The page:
“Broccoli Donuts”

Ry at our laptop being smart as always 11-27-18

“What do you want to do Aunt Amy?”

“Why don’t you play tic tac toe?”

And we did, per her Grandma’s helpful suggestion of how to occupy our time. I showed my bright niece ways to strategize to increase chances of winning. Even so, she genuinely whipped my butt in our first 3 matches because I mistakenly looked to block her pieces rather than promote my side.

Our homemade board was actually made of felt, with blue X’s that I named blueberry pretzels after deciding to call my own green O’s exactly what they appeared to be, unappetizing broccoli-flavored donuts.

Prior to playtime I gave my niece her spelling test & also helped the second grader with other things from her homework packet; one part involved answering questions about 4 different stories, kinda like 4 mini book reports. One question about a book wanted details in more than one complete sentence.

I offered: “You can say ‘The book was funny’ if it made you laugh.” So she did. But we still needed one more statement.

“How do you spell ‘crazy’?” asked the 8-year-old. I advised her to instead use the term ‘silly’ so she didn’t name call a character in the book ‘crazy’.

Neither of us suspected that listening to our every word was her fourth grade brother on the other side of the wall using the laptop. The ears of the unassuming hotshot instantly picked up on my brain blunder & by golly, quicker than cold comes in a Michigan winter came his incessantly impeccable input:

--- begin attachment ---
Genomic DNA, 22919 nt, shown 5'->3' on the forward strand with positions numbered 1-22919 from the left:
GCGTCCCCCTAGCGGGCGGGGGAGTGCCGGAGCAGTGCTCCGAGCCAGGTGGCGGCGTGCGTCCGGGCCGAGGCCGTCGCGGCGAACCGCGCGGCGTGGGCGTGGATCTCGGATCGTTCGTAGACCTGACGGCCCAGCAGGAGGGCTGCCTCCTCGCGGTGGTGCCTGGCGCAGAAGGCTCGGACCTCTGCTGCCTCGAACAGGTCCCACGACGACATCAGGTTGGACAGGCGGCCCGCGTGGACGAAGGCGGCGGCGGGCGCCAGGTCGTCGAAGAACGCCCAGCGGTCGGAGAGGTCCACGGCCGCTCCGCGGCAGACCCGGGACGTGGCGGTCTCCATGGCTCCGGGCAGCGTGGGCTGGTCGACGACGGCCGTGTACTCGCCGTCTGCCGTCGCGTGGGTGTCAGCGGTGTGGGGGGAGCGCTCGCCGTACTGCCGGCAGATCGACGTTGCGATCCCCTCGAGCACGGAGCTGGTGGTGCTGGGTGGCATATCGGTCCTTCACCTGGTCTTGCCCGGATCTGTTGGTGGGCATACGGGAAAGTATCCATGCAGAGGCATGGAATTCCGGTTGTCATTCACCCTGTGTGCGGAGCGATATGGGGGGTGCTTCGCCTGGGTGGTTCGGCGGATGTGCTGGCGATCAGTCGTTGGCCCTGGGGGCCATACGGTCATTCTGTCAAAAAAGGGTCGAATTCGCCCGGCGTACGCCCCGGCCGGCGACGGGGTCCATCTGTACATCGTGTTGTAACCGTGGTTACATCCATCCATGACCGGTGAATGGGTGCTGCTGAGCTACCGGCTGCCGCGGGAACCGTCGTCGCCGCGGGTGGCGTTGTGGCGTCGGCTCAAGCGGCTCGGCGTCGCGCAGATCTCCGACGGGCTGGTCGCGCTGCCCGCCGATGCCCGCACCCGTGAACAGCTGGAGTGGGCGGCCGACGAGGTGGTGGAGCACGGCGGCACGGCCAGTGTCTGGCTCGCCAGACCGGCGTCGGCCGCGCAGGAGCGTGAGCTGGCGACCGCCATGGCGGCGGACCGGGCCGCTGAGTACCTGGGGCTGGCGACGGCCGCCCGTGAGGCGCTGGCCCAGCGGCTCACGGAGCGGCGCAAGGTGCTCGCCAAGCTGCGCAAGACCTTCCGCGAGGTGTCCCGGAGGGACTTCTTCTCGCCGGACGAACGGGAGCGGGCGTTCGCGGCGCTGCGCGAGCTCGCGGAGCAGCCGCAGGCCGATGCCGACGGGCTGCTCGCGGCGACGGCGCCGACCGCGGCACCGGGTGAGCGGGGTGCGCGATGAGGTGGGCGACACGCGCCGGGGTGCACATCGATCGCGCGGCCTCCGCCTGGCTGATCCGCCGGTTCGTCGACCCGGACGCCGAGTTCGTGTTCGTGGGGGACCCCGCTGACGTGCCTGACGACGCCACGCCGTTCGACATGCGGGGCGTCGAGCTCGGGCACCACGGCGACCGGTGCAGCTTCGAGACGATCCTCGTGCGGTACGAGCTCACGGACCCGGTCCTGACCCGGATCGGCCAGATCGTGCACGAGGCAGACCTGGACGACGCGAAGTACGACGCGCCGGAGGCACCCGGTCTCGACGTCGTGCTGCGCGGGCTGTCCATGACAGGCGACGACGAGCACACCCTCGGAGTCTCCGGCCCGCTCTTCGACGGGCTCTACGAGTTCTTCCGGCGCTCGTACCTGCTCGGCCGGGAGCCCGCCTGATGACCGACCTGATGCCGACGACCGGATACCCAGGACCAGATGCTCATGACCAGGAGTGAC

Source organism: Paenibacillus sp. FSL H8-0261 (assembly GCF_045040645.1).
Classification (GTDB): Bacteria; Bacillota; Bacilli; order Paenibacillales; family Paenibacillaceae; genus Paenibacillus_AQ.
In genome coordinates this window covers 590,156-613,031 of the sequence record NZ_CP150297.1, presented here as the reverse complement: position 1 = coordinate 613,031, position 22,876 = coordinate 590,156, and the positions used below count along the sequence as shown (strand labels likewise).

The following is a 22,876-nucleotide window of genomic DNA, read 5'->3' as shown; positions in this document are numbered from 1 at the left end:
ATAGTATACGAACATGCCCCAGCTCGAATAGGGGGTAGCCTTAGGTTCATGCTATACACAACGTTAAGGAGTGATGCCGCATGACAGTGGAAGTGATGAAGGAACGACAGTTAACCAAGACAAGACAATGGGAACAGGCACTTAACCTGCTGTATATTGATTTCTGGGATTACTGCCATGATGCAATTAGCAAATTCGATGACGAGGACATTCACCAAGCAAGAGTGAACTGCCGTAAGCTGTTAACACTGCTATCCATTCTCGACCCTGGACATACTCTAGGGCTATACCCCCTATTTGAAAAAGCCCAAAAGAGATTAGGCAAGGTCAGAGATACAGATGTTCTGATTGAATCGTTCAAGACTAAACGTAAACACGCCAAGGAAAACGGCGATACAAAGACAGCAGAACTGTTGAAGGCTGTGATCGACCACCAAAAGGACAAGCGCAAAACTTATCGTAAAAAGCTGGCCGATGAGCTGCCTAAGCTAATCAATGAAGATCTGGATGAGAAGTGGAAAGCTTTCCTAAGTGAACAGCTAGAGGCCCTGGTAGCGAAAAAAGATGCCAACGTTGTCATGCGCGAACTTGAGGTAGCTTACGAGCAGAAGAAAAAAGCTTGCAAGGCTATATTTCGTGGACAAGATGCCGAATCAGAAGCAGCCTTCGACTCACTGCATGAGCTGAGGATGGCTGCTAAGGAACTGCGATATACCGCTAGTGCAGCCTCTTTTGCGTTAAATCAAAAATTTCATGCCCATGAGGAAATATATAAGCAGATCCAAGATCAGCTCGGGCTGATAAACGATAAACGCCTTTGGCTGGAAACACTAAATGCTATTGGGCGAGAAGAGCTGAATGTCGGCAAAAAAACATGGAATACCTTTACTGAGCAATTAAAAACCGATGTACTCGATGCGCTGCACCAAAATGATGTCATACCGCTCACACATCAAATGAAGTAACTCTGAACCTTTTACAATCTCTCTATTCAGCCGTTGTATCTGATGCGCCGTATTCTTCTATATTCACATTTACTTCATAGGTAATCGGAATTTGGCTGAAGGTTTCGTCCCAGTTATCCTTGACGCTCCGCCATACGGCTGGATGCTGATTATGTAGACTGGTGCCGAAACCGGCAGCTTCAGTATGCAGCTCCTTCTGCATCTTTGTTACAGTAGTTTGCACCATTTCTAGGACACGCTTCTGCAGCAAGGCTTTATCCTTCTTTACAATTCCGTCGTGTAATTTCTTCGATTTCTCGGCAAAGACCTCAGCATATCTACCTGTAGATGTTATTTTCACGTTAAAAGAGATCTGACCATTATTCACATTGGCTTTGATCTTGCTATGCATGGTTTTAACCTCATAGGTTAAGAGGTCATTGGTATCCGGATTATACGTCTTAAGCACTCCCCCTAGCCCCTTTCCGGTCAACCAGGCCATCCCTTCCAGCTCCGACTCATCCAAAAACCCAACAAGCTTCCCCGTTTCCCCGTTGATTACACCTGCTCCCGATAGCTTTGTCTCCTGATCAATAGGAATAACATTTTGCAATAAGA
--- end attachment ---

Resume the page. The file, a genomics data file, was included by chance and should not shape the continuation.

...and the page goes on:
“Actually, ‘funny’ & ‘silly’ are synonyms

so technically that’s the same sentence.”


The End

By Aunt Amy






“Can you type in my password?”

So she did. It’s really hard to balance a toddler on your lap & reach your arms around the child to log into your Desktop account & then on top of that, find the kid a tune on the laptop that they like to jam to, & all this while simultaneously making sure they don’t fall off your lap & get hurt in the process. Headache 101.

So I was IMMENSELY RELIEVED that my Mom was in the vicinity to ask her to do the keyboard typing on my behalf. Until . . .

She bent down, grabbed the black mouse to click on the box to type in my long password, regrettably failed to realize the “caps lock” button was mistakenly left on which disarms the “shift” button’s ability to capitalize any letters, looked up at the screen & out of her mouth shot a phrase that when I heard the beginning of –

“Oh, SH” 

– I instinctively took all possible precautions. So, clutching my sweet nephew even tighter than before, I leaned my head down towards his little noggin in hopes to soften the oncoming verbal blow after she realized the error. Here it comes . . .

. . . Fully Flabbergasted & Royally Relieved was I to hear an outcome other than the one I’d been bracing the child for. 

I never loved the letter “f” so much before in my life:

“Oh, SHIFT!”

The End

By Aunt Amy


“Boys Will Be Joys”

“Grandma, help me pack Monopoly up!” her polite grandson called after his Dad arrived & he had to leave.

Grandma told the boy to leave it because she’ll take care of it; for the 4th grader on the pitch black winter evening, it was a school night.